Russia is a fascinating country for many reasons, but food tends not to be one of them. For example, how many of us have a Russian restaurant in our neighborhoods? It’s not surprising as dishes with names like “borscht” don’t exactly electrify the taste buds.
But not so fast! One Russian dish has been trending online recently not only for its delicious taste but its adorable appearance as well: Squid Piglets! As you might imagine they are little pigs made out of squid and other delicious stuff.
Or, if you’re struggling to imagine such a thing, join our reporter Meg as she shows us how to make these squiggly wiggly little squid-piglets.
As with any international recipe, you’re likely to have to make some alterations for what’s available in your part of the world. Meg was no different and assembled a Japanese list of ingredients derived from various YouTube videos from Russia.
Rice – 1/2 cup
Mushrooms – 100g (3.5oz)
Onion – 1/2
Carrot – 1/2
Egg – 1
Cheese – 50g (1.8oz)
Salt & Pepper – desired amount
Mayonnaise – desired amount
Seaweed – enough to make little eyes (original recipe uses peppercorns)
And of course the main ingredient: squid! Of course like snowflakes, squid come in various shapes and sizes. Meg’s recipe was designed to fill three small-sized koyariika and two larger sarumeika. This means you should only use the amounts listed above as a rough guide and then adjust depending on the size of your own cephalopod.
Right, let’s get started!
1 – Cook your rice.
2 – Cut off the mantle of the squid, then remove the internal organs and cartilage. This recipe only uses the mantle, so you might want to make plans for the tentacle in something else later.
▼ If you’ve never handled squid yourself, this video can help. Just don’t take it as far as this guy does.
3 – Clean off the squid and move it to a pot. Pour boiling hot water over it and let sit for about 20 seconds, then peel off the skin.
4 – Prepare the remaining ingredients. Thinly cut the carrot, onion, and mushrooms into lengths of about 2 centimeters (1 inch). A shredder works well for this.
5 – Pour some oil into a frying pan and begin frying the vegetables. After some light frying clear some space in the center and drop in an egg. Fry everything together well.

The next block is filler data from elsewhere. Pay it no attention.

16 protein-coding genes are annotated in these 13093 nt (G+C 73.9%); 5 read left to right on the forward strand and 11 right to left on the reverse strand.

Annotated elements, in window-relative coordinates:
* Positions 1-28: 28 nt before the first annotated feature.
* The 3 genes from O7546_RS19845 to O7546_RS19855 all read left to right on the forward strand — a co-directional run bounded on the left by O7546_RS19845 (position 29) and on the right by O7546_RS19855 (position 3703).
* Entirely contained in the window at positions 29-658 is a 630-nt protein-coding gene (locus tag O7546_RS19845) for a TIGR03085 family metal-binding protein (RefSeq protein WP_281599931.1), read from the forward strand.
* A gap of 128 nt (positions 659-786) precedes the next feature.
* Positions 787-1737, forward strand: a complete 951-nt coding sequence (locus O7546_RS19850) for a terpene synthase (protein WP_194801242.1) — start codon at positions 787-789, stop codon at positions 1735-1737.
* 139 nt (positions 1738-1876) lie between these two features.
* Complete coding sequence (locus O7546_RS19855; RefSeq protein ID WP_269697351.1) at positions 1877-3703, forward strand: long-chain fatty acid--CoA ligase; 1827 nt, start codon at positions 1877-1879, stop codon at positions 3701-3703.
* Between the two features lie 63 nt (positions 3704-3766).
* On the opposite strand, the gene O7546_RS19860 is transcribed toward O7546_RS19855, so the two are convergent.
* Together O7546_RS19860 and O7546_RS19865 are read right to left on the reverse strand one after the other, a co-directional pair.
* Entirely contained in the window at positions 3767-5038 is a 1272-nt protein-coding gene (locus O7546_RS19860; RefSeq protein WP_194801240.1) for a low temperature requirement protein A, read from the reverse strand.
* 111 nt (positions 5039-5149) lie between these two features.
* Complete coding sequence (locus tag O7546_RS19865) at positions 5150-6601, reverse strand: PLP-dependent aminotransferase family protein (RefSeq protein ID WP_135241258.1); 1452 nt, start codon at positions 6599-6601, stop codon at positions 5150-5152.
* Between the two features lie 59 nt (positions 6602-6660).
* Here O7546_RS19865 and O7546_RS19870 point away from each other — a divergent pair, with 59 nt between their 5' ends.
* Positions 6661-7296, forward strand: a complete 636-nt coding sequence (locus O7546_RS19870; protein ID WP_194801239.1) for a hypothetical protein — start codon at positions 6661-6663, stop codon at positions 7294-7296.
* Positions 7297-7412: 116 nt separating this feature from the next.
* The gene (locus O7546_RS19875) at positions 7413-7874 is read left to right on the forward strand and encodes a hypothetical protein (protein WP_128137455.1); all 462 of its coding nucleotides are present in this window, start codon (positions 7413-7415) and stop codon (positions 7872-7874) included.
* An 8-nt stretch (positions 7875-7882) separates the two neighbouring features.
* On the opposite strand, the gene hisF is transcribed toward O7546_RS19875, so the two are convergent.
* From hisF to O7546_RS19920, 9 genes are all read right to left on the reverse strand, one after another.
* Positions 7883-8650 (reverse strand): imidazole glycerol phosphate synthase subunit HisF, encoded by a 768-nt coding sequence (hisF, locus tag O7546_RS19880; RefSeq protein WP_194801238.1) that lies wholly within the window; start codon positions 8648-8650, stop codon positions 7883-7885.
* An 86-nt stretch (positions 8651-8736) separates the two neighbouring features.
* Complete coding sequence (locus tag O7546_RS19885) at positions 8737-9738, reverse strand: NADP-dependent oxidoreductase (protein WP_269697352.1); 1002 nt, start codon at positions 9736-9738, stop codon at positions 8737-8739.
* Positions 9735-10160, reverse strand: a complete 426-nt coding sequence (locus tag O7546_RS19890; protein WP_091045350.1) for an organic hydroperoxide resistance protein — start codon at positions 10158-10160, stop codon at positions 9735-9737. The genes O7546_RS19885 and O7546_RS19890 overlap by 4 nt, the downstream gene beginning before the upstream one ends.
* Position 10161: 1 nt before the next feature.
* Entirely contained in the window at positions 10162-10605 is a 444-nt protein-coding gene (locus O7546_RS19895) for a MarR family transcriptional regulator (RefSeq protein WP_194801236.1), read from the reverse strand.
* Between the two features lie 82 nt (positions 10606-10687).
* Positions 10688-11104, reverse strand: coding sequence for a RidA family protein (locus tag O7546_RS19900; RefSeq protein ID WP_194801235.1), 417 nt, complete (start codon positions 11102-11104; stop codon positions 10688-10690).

6 – Add enough salt and pepper for the desired taste and then mix in the cheese.
7 – Add the mixture to the cooked rice, then preheat the oven to 150℃.
8 – Take the squid mantles and cut off the pointed fins to make the piglet ears. Stuff the mantle with the rice and vegetable mixture.
9 – Cut two triangles out of the squid fins to make the piglet ears. Cut two slits into the stuffed mantle to insert the ears. Then, cut off the tip of the mantle and… Your pig has taken shape!
10 – Coat the backs of your piglets with some mayonnaise and then bake in the oven for 15 to 20 minutes.
11 – Cut little circles out of some seaweed to give your piglets some peepers, and presto! Squid-piglets are ready for your business luncheon and/or funeral service!
Upon completion, Meg was in awe at whichever Russian genius came up with this idea. Once baked the plump squid bodies took on the color of a pig and even the ears began to curl a little for that extra touch of awww. However, while it certainly passed the appearance test, how do squid-piglets taste?
Meg enjoyed the creamy texture provided by the egg and cheese inside. It kind of reminded her of a carbonara with the added pepper and texture of the squid. It was delicious, but a mild taste. You may want to bump up the seasonings for more of a kick. Meg thought if she had used the Russian standard of peppercorn eyes rather than seaweed, her squid-piglets would have had a little more zing.
Again, this was all done with ingredients readily found in Japan, and may taste considerably different from the more authentic Russian squid-piglets. Nevertheless, the visual impact of these things is the real selling point and there’s lots of room for improvisation in this recipe to fine tune it to your liking.
Best of all, it only took about 30 minutes to prepare (not including the baking time). Even Meg, who hadn’t handled a squid in a good 10 years, was able to make squid-piglets effortlessly. So, don’t be afraid to adorn your dinner table with these cute little guys straight from Russia with love.
▼ Turn your drab old squid…
▼…into happy little piglets!
▼ Those squeals aren’t from the piglets, they’re all your delighted dinner guests
▼ A pig’s rear end never looked so good
▼ But is it too cute to eat?
▼ Naw, of course not!
▼ This video also gives a good sense of how to make squid-piglets the Russian way
[ Read in Japanese ]